Kate Katulak will never forget her first job interview, because it never actually happened.
“I was asked to leave,” she recalled. “The woman who would have been interviewing me put her hand on my shoulder and said, ‘We don’t have a position for someone with your condition.’”
Katulak’s story isn’t unique – individuals with disabilities like visual impairment face barriers at every stage of the job search process. Oftentimes, they encounter hiring managers who are uncomfortable interacting with non-traditional candidates.
A new online course created by Perkins School for the Blind and Harvard Extension School seeks to change that. “Introduction to Inclusive Talent Acquisition” (INC1.1), which launches October 11, teaches hiring professionals how to successfully interview and hire candidates with disabilities.
“Recruiters and hiring managers are the gatekeepers of an organization,” said Perkins Community Resource Manager Rachel Kerrigan, who helped create the course. “This is an opportunity for them to think more broadly about where they’re recruiting from and how they can make the hiring process more inclusive.”
The course will be available for free on edX, the preeminent online educational platform utilized by top colleges and universities. Participants can take the course in one 3-hour sitting or absorb the material week by week. Either way, they’ll emerge with plenty of strategies they can implement immediately.
“It’s a really powerful toolkit,” said Karina Lin, an online course developer at Harvard Extension School who helped design the course. “They’ll walk away knowing exactly where to go, what to do and what’s next for their organization.”
“Introduction to Inclusive Talent Acquisition” is broken up into four sessions, each focused on a different phase of the hiring process. Participants learn how to build a diverse recruiting pipeline, how to interview candidates with disabilities, how to create an accessible workplace and how to foster an inclusive work environment.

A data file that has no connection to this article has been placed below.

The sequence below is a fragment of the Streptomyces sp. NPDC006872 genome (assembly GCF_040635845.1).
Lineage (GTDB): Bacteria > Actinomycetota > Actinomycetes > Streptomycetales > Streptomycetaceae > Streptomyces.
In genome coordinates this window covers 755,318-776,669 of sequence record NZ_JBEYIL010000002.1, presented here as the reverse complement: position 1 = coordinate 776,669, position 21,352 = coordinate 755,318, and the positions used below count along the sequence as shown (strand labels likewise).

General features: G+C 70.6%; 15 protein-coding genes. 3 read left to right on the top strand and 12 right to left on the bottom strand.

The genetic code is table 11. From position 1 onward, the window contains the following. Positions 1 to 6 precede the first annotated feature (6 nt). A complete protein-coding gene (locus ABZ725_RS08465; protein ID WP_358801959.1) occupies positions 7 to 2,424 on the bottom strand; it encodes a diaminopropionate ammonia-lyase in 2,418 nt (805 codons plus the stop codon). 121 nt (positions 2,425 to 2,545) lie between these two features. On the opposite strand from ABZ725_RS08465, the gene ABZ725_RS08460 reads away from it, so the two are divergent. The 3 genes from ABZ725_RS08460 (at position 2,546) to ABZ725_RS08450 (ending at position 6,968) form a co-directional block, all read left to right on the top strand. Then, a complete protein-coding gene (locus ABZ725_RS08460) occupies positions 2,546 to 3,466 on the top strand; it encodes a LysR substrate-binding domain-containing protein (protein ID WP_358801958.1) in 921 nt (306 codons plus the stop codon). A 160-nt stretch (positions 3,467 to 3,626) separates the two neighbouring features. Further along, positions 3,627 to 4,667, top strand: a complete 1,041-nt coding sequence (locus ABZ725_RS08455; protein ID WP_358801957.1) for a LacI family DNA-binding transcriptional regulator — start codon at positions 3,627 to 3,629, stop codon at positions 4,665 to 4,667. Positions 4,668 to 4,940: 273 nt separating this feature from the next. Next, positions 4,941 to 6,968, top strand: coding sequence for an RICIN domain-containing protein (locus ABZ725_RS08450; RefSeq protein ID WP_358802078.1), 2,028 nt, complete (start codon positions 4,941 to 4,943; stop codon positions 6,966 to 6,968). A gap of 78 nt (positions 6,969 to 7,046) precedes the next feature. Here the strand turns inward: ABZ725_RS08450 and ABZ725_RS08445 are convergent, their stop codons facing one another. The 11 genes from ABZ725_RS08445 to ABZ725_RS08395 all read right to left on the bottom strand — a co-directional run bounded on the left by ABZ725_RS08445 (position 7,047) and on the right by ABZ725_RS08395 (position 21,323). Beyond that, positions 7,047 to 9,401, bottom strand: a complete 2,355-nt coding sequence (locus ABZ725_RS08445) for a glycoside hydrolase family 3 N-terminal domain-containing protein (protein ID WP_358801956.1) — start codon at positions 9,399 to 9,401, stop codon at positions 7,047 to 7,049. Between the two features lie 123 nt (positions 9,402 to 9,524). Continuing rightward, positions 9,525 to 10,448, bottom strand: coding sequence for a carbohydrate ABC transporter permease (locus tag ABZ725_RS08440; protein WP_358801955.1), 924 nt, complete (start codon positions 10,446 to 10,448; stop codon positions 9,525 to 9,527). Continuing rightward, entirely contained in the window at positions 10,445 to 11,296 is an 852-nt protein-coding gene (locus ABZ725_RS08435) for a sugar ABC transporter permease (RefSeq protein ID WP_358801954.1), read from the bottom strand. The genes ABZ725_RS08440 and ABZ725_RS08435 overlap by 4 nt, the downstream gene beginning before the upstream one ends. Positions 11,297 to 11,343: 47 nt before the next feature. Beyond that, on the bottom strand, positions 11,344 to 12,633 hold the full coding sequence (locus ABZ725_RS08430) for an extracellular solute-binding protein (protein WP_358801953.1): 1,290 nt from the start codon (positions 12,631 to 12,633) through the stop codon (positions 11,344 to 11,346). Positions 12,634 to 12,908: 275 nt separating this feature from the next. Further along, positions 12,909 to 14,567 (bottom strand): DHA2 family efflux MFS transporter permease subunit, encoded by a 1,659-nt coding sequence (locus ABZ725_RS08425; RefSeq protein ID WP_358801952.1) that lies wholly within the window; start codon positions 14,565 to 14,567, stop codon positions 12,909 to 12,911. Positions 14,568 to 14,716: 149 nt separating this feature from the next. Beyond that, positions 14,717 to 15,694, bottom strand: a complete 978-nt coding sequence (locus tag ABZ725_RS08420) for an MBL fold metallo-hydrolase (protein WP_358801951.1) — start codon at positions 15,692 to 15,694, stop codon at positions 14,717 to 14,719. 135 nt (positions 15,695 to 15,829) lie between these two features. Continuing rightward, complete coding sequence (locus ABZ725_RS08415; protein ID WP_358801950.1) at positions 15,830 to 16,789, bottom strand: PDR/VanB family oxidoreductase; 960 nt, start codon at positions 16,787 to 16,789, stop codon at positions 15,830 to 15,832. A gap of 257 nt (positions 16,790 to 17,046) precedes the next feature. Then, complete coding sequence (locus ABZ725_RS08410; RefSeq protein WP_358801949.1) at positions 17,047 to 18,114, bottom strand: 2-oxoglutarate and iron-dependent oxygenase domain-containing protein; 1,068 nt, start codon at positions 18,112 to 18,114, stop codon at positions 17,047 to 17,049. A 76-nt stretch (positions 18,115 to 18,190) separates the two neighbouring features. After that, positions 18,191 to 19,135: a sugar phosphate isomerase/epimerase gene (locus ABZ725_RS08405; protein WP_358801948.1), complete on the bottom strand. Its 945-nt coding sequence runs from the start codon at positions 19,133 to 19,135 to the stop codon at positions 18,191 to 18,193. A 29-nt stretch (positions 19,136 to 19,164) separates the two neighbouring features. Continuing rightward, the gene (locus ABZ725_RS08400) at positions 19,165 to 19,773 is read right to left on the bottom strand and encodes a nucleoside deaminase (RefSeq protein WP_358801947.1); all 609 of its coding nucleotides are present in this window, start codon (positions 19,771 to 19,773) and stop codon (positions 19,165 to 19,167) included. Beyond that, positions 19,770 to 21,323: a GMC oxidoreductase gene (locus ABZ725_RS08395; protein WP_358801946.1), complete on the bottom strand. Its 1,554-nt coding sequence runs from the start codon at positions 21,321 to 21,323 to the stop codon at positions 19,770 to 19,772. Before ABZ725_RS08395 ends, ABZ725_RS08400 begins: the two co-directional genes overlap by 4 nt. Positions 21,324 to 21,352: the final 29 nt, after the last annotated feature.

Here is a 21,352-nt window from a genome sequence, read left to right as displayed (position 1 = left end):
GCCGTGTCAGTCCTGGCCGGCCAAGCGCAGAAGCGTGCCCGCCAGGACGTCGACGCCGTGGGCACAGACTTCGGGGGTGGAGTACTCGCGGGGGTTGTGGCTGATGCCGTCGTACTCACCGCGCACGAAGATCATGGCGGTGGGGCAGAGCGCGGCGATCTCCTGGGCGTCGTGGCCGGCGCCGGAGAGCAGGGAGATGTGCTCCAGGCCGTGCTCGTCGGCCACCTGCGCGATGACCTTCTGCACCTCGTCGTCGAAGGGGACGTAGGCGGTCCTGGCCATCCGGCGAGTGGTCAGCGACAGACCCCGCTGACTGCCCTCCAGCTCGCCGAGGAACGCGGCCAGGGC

Each session includes compelling video footage, opportunities for reflection and interactive activities. Participants can also exchange ideas with classmates on a discussion board.
“A big goal for our team was to make sure this course was interesting, that it changes the way people view things and they actually learn something at the end of the day,” said Lin. “I think we achieved that.”
Many of the videos feature individuals with visual impairment talking about their personal experiences with the job search process. Some stories are positive and some, like Katulak’s, are examples of the hurdles candidates with disabilities still face when looking for employment.
The personal anecdotes serve two purposes, said Kerrigan. They provide participants with valuable information about inclusive hiring while also introducing them to the type of bright, passionate candidates they may encounter by putting the course’s lessons into practice.
“It adds personhood to the employment issue,” she said. “People with disabilities can lead fulfilling careers and I want participants to be able to envision people of different abilities in their own workplace.”